“In honor of the Puerto Rican Day Parade, I’m sexually harassing my wife right now and spraying the kids with shaving cream.”
“Who do you think would win in a fight? Cher or Lady Gaga?”
“Just for the record, I wasn’t staring at her ass. I was staring WITH her ass.”
“You’re my favorite minority friend but if I ever meet a black man who drives an old Cadillac, you’re fired.”
“My favorite is when there are no boobs and then all of sudden, boobs!”
SING THE SONG SOUNDS LIKE HE READS IT
When life’s myriad complexities start weighing heavily on me, one of my favorite means of decompression is to grab a stool at a mellow neighborhood bar or restaurant armed solely with a good jukebox, a good cocktail and a good book.
I always empathize with my female friends who tell me that they’d love to do this as well but can’t because apparently there’s something about being female and alone in a bar that makes everyone assume that she’s desperate for conversation, so people like to interrupt her (“Hey, whatcha reading?”) and if she doesn’t smile and answer politely, they think to themselves “bitch!”
As a man walking into a bar alone with a book, I’d like to think that people find me dashing and intellectual but I’ll settle for nerdy and weird. Either way, I never get bothered.
But being an over-thinking literary geek, I’ve invented a personal game for myself where I try to match up the right bar with the right meal, drink, soundtrack, and author.
Local Irish bar, bacon cheeseburger, shot of whiskey, Bruce Springsteen, Raymond Carver.
Outdoor café, grilled cheese sandwich, glass of rose, Bradenburg concertos, Shakespeare.
Sushi restaurant, salmon skin avocado hand roll, sake, Arcade Fire, Haruki Murakami.
I’m the only nerd who does this, aren’t I?
Seriously, go ahead and give it a try.
PHILOSOPHER JIM CAREY
I was randomly surfing the internet late at night during a recent bout of insomnia and somehow found myself reading a recap of an old CNN interview between Larry King and his guest Jim Carrey.
I had never really known anything about Jim Carrey before except that he is, of course, Jim Carrey. As it turns out, he seems like a very pensive and thoughtful guy. As he related stories of growing up poor, living in his car, battling depression and suffering hardship, he says:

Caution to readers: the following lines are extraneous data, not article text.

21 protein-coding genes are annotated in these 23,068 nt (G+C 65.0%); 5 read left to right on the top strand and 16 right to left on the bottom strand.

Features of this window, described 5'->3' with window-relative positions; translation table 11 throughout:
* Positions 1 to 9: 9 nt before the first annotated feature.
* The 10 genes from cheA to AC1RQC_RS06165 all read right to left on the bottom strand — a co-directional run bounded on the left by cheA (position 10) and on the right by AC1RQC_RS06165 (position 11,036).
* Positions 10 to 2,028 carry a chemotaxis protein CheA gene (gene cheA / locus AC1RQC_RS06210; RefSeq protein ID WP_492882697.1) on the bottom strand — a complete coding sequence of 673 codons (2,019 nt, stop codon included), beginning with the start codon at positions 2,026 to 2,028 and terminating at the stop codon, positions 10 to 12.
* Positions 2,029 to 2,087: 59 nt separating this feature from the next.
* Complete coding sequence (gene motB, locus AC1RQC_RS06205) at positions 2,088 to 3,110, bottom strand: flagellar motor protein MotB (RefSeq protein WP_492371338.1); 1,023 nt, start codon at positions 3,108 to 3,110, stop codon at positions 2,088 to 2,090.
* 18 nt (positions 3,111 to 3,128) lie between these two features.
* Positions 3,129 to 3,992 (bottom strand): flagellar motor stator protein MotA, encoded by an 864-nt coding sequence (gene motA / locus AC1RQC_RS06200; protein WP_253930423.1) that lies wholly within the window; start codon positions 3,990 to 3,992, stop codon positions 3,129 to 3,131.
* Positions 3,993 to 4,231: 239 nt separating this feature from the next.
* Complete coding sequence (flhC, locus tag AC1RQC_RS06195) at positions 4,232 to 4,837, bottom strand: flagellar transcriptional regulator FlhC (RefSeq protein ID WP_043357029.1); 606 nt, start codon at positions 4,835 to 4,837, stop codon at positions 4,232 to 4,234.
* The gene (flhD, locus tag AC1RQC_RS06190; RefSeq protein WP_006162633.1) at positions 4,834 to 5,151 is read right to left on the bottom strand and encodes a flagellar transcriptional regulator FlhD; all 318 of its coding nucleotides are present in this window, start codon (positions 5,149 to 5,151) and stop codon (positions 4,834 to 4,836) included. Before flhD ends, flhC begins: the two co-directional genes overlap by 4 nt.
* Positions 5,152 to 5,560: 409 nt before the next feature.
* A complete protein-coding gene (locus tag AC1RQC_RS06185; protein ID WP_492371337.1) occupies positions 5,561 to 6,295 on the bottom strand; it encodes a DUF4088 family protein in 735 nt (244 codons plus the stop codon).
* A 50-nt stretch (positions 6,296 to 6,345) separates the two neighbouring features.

“I just got to the point where I realized the only way to look at life is to believe that everything that ever happens to you, is the best thing that’s ever happened to you.”
Maybe it was the insomnia. Maybe it was reading about all the sadness in his life. All I know is that I was surprised that a Jim Carey quote could have such a profound effect on me. My own personal philosophy leans toward the belief that when life throws roadblocks in your way, you’ve got to remove the negativity and create a mindset that allows you to proactively enact change. Jim Carey’s philosophy seems like a sturdier and more succinct version of my own. I think it’s a useful tool for looking at life.
I know. Jim Carrey, right? Who would have ever thought it?
Next beers on me, Ace Ventura.
SING THE SONG SOUNDS LIKE SHE SINGS IT
My daughter amazes the shit out of me.
In her first six years on this planet, she’s witnessed her grandfather painfully succumb to cancer. She’s seen her parents split up and divorce. She’s attended three different schools in three years. She’s had major eye surgery. And she’s moved out of the only home she’d ever known.
Yet, she’s turned into a really cool, smart, funny, sensitive, caring and polite kid.
So, as a special treat, I got us a pair of third-row tickets to the Glee concert. It was her first “big girl” concert and the two of us could not have been more excited.
There are a million words I could write about seeing the world through your daughter’s eyes. Or the pure joy that comes from seeing her so happy. Or the sense of wonderment at seeing one's child grow before your very eyes.
But if a picture says a thousand words...
Hope your summer is filled with lots of fun, sun, love and lobsters. Cheers!